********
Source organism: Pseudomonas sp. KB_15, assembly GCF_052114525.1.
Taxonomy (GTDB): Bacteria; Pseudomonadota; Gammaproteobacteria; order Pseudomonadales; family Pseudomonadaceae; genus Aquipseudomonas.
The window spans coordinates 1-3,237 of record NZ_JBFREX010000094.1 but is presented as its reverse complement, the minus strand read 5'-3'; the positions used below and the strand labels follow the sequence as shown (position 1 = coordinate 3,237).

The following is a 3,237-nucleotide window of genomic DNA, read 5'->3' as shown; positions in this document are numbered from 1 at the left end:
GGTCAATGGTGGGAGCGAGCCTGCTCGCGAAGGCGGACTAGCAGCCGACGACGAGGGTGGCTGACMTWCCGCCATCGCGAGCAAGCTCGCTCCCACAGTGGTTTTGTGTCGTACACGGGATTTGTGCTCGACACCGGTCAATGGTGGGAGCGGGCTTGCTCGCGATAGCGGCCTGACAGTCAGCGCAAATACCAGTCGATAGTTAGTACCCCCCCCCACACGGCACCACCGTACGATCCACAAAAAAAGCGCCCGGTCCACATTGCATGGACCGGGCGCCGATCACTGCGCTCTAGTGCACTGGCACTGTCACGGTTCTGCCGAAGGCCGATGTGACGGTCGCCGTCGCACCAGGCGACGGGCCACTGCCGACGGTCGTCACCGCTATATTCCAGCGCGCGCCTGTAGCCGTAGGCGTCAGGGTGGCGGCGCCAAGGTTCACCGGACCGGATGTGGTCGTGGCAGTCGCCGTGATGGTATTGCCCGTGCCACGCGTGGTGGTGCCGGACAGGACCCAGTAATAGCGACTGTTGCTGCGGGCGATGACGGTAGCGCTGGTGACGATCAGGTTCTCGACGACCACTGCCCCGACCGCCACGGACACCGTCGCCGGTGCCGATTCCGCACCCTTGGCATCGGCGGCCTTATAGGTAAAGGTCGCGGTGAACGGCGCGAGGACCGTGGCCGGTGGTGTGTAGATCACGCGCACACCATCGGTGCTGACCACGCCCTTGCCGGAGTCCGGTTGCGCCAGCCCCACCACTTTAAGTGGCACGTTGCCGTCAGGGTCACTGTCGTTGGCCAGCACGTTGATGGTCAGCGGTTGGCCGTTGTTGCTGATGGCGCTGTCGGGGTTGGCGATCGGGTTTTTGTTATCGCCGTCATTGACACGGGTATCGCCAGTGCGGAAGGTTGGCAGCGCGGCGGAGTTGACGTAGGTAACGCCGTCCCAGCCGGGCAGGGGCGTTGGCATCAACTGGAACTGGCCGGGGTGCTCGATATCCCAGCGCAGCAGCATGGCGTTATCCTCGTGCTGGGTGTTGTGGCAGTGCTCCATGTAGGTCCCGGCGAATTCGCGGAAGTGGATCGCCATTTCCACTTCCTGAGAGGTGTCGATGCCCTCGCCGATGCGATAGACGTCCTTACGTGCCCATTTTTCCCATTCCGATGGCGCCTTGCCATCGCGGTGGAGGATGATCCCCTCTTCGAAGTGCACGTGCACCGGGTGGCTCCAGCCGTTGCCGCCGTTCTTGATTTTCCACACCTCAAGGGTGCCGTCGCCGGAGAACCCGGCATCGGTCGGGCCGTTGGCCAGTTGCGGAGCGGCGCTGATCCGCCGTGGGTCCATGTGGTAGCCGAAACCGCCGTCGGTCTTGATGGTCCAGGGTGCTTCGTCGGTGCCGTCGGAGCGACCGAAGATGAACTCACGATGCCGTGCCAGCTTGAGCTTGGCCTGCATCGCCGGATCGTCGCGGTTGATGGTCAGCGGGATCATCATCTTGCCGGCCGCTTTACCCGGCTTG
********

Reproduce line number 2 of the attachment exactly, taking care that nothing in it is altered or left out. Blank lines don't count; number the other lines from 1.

Taxonomy (GTDB): Bacteria; Pseudomonadota; Gammaproteobacteria; order Pseudomonadales; family Pseudomonadaceae; genus Aquipseudomonas.